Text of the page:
Navicular Disease is also referred to as Navicular Syndrome or Caudal Heel Pain. Overly diagnosed and grossly misunderstood; symptoms appear slowly. You will see subtle signs such as pinned ears, swishing tail, overall discomfort or an inability to pick up the correct lead. Your horse seems uncomfortable, but you can’t pinpoint why. He has a peaked eyelid, becomes unwilling to stand square, starts tripping going downhill, won’t pick up his foot for the farrier, begins lifting a foot or frequently shifting weight. As horse owners, we have all experienced any number of symptomatic challenges. They seem like nuisances which are easy to dismiss. The truth is, they are warning signs.
Unsure how to proceed, we may choose stall rest, increase the exercise program, change the farrier, give him pain killers or anti-inflammatory medication or alter the feed program. The situation abates for a time, but if we only address the symptoms, this or another indication appears again later. When we can’t substantiate the reason, we must query the cause. Don’t wait until your horse becomes very irritable, aggressive or has a bout of colic from the stress of discomfort.
Also, the signs can become complicated as one thing affects another. For example, if your horse stops standing squarely and places his hinds closer to the middle centre of gravity, he is trying to distribute some of the painful front weight onto the hinds. The hind canon bone is no longer on the appropriate weight bearing vertical and hock joint problems or bone spavin may result.
Telling the Truth
Our horses do not lie. They do not conspire or contrive to mislead. They don’t pretend something is wrong when it’s not. If there was to be any deception it would be the opposite way. Our prey animal horse would pretend to a predator, that he is absolutely fine. He is healthy, strong, in fighting form and can easily flee, so don’t even try to eat him.
I have heard people say things like their horse is pretending to be lame, so she doesn’t have to work. This is complete nonsense. When our horses appear lame, it is our responsibility to respect and to understand what is wrong. It is our obligation as horse owners, to look at our horses with discerning eyes. In many ways, sore and lame horses are so common place that we accept a stilted tender gait as normal – we think that is sound. When you see a horse running with complete freedom of movement, it is very different than many of the horses we are accustomed to seeing.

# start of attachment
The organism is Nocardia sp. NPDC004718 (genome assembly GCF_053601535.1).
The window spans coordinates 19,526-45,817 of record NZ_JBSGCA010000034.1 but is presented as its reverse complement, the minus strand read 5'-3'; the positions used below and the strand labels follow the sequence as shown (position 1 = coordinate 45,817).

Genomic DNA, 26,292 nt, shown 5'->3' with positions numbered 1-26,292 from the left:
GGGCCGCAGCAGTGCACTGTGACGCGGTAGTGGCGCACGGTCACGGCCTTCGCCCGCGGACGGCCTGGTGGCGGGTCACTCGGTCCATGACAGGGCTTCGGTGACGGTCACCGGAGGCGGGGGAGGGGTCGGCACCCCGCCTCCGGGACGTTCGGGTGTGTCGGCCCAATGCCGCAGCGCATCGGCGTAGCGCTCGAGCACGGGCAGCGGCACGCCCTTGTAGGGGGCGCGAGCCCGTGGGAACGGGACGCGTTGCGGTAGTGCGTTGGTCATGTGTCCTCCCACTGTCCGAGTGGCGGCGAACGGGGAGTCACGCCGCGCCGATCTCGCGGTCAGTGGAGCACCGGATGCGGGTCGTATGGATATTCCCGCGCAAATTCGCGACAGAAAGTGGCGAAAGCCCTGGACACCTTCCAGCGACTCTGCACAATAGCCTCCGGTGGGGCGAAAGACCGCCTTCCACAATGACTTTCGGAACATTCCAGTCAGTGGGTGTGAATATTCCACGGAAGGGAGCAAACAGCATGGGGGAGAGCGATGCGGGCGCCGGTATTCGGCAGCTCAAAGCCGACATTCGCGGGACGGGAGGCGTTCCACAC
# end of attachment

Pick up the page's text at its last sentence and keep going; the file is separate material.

To be an astute horseperson, one must develop acumen. We must be able to read the truth in our horses. For example, your horse will tell you long before the obvious development of discoloration and white hairs on his back that the saddle is not fitting. And once any hoof pain has progressed to head bobbing lameness, your horse has provided several indications of the problem in advance. The most painful hoof can be determined by watching the head rise on that same side, as if away from the pain. Usually Navicular affects both front feet, but one can be less painful than the other. The heel pain that is often referred to as Navicular can also be a result of tendinitis, strained ligaments, unobserved injuries, arthritis, inflammation, bursitis and other abnormalities or degenerations. It can be challenging when several things start to occur at once.
Remember – the use of Cavallo Hoof Boots to ease the pain and discomfort of a navicular horse can be a game-changer. The cushioning and protection that Cavallos offer can keep your navicular horse moving. Movement stimulates blood circulation, with its host of nutrients and oxygen. Movement and exercise is key to preventing other health issues that could compound due to inactivity.
Wishing you many happy miles in your Cavallos,